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Journal ArticleDOI

Neuroethology and life history adaptations of the elasmobranch electric sense.

01 Sep 2002-Journal of Physiology-paris (Elsevier)-Vol. 96, Iss: 5, pp 379-389

TL;DR: It is argued that the ontogenetic and seasonal variation in electrosensory tuning represent an adaptive electrosENSory plasticity that may be common to many elasmobranchs to enhance an individual's fitness throughout its life history.

AbstractThe electric sense of elasmobranch fishes (sharks and rays) is an important sensory modality known to mediate the detection of bioelectric stimuli. Although the best known function for the use of the elasmobranch electric sense is prey detection, relatively few studies have investigated other possible biological functions. Here, we review recent studies that demonstrate the elasmobranch electrosensory system functions in a wide number of behavioral contexts including social, reproductive and anti-predator behaviors. Recent work on non-electrogenic stingrays demonstrates that the electric sense is used during reproduction and courtship for conspecific detection and localization. Electrogenic skates may use their electrosensory encoding capabilities and electric organ discharges for communication during social and reproductive interactions. The electric sense may also be used to detect and avoid predators during early life history stages in many elasmobranch species. Embryonic clearnose skates demonstrate a ventilatory freeze response when a weak low-frequency electric field is imposed upon the egg capsule. Peak frequency sensitivity of the peripheral electrosensory system in embryonic skates matches the low frequencies of phasic electric stimuli produced by natural fish egg-predators. Neurophysiology experiments reveal that electrosensory tuning changes across the life history of a species and also seasonally due to steroid hormone changes during the reproductive season. We argue that the ontogenetic and seasonal variation in electrosensory tuning represent an adaptive electrosensory plasticity that may be common to many elasmobranchs to enhance an individual's fitness throughout its life history.

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01 Jan 2009

91 citations


Journal ArticleDOI
Abstract: The role of learning in behaviour is well known for many animal taxa, including teleost fishes, insects, birds and mammals. However, its importance to sharks in everyday behavioural processes has rarely been considered. Almost 50 years ago the first learning experiments on sharks were conducted; our first section discusses these studies and places them in a framework of associative and non-associative learning. These experiments showed that sharks were capable of different forms of learning, such as operant and classical conditioning and habituation. Sharks could learn associations as rapidly as other vertebrates and also remember training regimes for several months. However, much of this experimental evidence was based on small sample sizes and few shark orders, such as Carcharhiniformes and Orectobliformes, leaving large gaps in our knowledge of the general learning capabilities of other shark orders. We also examine recent research that has tested for, or inferred learning in behavioural processes. This section reveals that sharks, like teleost fishes use learning to improve prey search and capture to potentially navigate and orientate in their home range and recognize conspecifics, heterospecifics and mates. Learning is also discussed in relation to ecotourism and fisheries. Findings indicated that these activities may lead to conditioning of sharks and that considerable effort should go into investigating what impact this could have on the shark species involved. Finally, we discuss the importance of combining laboratory experiments with field studies, the use of new experimental techniques, the role of model species and research priorities for future work.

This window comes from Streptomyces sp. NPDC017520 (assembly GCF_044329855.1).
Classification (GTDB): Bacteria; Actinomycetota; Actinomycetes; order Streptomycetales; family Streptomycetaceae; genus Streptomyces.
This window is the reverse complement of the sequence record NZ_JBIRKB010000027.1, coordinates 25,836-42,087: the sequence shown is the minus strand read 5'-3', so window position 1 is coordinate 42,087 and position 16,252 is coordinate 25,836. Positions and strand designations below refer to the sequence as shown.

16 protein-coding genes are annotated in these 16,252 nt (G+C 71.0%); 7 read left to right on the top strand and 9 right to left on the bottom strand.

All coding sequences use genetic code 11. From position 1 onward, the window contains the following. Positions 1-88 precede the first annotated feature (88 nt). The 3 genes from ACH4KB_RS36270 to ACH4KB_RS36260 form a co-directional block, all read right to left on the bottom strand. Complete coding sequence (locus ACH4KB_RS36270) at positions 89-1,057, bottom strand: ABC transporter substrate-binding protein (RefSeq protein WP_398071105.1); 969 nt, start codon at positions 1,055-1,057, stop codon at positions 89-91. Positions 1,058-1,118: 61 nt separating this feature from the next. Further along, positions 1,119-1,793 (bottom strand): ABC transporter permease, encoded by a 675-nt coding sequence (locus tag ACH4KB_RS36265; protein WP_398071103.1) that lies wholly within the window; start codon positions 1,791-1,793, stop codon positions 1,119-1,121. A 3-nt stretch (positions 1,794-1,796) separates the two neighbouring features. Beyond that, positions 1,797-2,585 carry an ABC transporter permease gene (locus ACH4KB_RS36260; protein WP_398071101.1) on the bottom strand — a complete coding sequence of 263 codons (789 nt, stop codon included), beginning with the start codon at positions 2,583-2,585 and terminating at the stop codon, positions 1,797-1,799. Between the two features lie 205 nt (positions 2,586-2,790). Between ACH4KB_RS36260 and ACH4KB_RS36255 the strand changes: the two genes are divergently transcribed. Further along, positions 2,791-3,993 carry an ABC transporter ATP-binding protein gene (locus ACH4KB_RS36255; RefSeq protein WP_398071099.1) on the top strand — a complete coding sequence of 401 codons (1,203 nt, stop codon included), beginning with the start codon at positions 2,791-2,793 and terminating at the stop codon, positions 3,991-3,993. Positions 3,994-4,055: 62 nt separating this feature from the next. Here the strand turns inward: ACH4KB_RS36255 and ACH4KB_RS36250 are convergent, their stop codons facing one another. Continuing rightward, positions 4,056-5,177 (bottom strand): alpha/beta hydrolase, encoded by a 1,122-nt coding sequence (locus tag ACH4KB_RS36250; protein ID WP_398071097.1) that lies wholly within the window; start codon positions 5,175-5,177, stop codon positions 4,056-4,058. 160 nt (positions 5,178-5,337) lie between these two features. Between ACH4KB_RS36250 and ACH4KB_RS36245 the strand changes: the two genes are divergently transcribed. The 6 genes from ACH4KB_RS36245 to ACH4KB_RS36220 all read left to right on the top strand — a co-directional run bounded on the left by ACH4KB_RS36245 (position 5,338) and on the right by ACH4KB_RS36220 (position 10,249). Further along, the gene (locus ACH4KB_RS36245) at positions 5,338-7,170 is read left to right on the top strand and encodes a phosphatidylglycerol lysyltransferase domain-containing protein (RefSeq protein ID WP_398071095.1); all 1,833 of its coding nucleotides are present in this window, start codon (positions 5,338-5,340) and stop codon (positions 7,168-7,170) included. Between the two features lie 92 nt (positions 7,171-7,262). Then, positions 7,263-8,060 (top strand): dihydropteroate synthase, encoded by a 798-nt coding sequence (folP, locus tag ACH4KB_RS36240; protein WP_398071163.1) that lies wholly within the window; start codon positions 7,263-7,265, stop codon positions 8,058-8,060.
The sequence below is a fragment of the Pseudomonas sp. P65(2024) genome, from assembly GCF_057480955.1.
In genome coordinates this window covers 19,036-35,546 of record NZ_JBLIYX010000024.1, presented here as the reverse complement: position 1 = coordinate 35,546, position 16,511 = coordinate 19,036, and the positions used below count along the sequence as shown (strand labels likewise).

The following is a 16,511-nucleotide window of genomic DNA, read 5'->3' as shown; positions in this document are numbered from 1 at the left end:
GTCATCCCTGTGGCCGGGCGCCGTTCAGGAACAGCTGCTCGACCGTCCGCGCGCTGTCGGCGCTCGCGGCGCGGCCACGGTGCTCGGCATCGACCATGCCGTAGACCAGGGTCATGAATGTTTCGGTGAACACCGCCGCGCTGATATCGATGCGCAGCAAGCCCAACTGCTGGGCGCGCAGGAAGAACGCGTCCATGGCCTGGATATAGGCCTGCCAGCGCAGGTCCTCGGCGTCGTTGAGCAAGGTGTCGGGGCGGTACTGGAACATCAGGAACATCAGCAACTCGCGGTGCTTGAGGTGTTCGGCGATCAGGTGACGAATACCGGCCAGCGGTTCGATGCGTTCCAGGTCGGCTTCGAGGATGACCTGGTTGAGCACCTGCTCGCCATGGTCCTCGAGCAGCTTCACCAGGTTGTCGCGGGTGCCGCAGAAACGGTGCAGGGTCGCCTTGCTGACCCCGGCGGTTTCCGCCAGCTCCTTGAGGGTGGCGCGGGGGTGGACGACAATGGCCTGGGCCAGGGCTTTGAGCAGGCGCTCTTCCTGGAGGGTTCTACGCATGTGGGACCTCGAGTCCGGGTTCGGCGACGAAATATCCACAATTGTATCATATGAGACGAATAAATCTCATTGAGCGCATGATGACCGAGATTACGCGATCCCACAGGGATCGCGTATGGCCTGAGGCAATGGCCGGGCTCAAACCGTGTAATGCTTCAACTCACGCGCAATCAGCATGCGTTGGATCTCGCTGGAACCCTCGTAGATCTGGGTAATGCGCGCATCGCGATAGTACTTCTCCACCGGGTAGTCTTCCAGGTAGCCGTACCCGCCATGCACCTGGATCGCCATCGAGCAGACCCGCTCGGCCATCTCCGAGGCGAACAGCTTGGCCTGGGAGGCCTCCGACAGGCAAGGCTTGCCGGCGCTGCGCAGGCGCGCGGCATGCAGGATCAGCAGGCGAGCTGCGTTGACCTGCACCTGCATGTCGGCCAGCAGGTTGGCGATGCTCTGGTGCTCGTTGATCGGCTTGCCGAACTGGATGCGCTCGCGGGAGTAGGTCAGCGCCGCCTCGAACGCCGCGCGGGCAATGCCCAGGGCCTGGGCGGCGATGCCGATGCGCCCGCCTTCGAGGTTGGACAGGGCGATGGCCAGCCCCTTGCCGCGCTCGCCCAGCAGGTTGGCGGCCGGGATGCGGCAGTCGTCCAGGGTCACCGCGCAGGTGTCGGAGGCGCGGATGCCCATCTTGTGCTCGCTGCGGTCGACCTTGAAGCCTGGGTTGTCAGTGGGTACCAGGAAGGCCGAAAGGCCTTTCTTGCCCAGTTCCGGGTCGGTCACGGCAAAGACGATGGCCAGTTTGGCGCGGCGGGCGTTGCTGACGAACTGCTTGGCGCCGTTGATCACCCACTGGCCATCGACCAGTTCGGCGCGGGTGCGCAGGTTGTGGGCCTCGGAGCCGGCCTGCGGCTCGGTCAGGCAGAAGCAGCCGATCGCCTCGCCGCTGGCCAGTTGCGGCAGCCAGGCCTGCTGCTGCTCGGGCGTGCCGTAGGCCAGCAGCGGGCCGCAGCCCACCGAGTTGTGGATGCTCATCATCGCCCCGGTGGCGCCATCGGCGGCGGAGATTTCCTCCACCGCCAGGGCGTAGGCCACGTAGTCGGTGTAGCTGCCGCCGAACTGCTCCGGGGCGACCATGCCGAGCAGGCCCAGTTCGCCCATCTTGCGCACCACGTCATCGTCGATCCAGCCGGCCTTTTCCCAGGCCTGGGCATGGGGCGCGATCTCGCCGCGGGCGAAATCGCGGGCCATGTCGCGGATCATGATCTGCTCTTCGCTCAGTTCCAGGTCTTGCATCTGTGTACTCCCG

78 citations


Additional excerpts

  • ...Male stingrays were shown to use their electrosense to detect and locate buried females, whereas females used their sense to locate other females to refuge with them (Tricas et al. 1995; Sisneros and Tricas 2002)....

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Book ChapterDOI
01 Jan 2005

62 citations


Cites background from "Neuroethology and life history adap..."

  • ...Furthermore, in stingrays, Dasyatis sabina, the frequency response functions change through the reproductive season in wild caught animals and in response to exogenous testosterone treatment in the laboratory, in a way that is consistent with their use of the sense in mating interactions ( Sisneros and Tricas 2000, 2002 )....

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Journal ArticleDOI
TL;DR: Case studies in vocal species where well-delineated sensory and motor pathways underlying reproductive-related behaviors illustrate the diversity and evolution of brain mechanisms driving sexual motivation between (and within) sexes are highlighted.
Abstract: The major classes of chemicals and brain pathways involved in sexual arousal in mammals are well studied and are thought to be of an ancient, evolutionarily conserved origin. Here we discuss what is known of these neurochemicals and brain circuits in fishes, the oldest and most species-rich group of vertebrates from which tetrapods arose over 350 million years ago. Highlighted are case studies in vocal species where well-delineated sensory and motor pathways underlying reproductive-related behaviors illustrate the diversity and evolution of brain mechanisms driving sexual motivation between (and within) sexes. Also discussed are evolutionary insights from the neurobiology and reproductive behavior of elasmobranch fishes, the most ancient lineage of jawed vertebrates, which are remarkably similar in their reproductive biology to terrestrial mammals.

59 citations


Cites background from "Neuroethology and life history adap..."